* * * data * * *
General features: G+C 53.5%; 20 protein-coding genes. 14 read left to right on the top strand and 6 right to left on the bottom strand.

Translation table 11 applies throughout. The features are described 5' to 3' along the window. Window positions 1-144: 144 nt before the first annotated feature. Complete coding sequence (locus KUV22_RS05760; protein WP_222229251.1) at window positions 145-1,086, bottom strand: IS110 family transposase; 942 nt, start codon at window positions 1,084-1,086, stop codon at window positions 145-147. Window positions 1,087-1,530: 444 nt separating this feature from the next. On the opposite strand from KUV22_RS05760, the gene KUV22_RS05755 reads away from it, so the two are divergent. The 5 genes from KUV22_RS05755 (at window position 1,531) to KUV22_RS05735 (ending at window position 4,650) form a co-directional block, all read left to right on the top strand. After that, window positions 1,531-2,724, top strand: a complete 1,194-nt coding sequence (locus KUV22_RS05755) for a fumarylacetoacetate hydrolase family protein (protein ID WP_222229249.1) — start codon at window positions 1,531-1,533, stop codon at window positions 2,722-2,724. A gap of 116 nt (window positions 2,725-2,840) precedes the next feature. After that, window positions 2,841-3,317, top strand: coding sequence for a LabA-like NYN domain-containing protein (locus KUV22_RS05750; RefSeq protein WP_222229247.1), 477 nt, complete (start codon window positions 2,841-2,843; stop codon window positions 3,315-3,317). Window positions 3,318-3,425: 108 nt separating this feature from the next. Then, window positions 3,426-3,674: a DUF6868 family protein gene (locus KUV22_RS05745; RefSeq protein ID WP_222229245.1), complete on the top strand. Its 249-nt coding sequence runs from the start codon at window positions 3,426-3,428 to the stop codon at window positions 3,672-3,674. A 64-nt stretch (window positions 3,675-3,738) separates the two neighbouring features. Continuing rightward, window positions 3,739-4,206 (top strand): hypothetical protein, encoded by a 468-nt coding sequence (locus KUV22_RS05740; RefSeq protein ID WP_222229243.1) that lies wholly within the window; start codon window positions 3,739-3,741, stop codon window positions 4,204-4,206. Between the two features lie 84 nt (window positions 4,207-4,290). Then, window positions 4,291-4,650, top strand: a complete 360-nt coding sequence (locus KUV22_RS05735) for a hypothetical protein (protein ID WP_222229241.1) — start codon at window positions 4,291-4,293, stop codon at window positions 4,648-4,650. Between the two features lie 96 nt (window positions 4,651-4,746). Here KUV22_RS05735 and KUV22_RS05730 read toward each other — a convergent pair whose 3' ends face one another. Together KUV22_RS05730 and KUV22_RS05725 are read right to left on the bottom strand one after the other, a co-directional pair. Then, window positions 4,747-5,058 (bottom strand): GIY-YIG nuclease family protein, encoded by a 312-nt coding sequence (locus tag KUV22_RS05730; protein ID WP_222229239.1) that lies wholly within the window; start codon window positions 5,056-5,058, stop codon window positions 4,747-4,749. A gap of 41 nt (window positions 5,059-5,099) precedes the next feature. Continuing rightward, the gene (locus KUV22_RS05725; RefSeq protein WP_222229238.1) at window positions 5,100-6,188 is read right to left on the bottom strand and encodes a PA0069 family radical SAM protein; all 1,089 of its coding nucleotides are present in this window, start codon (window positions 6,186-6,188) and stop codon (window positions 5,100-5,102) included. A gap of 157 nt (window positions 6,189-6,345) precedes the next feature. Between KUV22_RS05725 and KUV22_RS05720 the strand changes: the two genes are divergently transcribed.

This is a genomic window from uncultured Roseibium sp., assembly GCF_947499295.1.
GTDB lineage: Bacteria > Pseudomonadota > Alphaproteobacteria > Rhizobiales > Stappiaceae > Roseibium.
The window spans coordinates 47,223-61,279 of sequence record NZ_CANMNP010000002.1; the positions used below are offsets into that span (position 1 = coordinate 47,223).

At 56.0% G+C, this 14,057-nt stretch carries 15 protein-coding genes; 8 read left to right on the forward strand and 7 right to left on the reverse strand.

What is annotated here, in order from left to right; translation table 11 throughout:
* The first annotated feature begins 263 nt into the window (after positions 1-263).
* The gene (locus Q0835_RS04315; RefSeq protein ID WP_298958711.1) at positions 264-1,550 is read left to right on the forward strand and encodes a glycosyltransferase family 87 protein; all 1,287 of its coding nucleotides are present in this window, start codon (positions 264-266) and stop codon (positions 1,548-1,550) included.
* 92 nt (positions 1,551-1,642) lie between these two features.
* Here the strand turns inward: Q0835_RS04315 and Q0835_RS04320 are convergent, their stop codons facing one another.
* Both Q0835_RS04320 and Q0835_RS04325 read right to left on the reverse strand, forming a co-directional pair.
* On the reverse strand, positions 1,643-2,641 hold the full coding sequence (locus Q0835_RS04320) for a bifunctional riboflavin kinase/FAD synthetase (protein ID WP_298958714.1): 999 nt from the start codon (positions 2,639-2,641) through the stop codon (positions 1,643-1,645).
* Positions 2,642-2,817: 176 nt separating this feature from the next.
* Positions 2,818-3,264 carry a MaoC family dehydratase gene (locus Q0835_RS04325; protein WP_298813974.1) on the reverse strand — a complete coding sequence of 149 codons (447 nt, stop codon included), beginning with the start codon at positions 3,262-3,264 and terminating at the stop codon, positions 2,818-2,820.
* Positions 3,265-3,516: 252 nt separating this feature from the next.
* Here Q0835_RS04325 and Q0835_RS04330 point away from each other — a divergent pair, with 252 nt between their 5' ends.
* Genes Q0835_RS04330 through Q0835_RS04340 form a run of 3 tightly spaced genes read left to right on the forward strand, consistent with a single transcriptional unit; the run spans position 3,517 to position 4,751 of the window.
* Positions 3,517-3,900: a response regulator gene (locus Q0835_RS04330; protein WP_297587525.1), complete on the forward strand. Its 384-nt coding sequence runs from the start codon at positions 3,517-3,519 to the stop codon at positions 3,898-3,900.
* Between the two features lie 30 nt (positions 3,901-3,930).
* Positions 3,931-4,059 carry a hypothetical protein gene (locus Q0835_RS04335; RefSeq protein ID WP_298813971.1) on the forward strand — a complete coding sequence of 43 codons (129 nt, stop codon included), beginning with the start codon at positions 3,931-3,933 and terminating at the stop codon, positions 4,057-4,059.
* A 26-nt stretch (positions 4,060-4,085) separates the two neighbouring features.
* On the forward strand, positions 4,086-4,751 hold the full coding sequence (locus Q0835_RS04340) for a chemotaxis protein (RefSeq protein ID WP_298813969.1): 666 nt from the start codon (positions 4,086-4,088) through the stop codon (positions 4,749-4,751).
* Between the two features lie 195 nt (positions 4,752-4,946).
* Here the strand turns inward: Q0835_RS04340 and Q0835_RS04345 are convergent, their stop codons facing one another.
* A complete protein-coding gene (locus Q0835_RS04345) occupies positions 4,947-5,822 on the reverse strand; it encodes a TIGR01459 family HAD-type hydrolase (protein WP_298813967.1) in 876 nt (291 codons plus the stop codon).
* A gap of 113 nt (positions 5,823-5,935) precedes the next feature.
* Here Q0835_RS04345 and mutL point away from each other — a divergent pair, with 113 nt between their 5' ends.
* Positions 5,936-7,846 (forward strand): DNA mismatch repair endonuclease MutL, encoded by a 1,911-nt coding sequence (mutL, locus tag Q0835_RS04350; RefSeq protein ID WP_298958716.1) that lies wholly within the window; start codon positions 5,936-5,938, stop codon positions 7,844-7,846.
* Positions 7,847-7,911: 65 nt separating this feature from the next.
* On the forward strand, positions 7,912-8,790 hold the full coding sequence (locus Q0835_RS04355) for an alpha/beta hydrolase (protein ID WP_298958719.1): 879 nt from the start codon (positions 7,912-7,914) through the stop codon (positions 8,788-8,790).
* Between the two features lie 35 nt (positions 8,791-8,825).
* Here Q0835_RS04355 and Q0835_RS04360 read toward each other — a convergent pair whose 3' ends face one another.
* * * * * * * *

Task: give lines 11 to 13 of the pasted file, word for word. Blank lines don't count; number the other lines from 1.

* Here the strand turns inward: Q0835_RS04315 and Q0835_RS04320 are convergent, their stop codons facing one another.
* Both Q0835_RS04320 and Q0835_RS04325 read right to left on the reverse strand, forming a co-directional pair.
* On the reverse strand, positions 1,643-2,641 hold the full coding sequence (locus Q0835_RS04320) for a bifunctional riboflavin kinase/FAD synthetase (protein ID WP_298958714.1): 999 nt from the start codon (positions 2,639-2,641) through the stop codon (positions 1,643-1,645).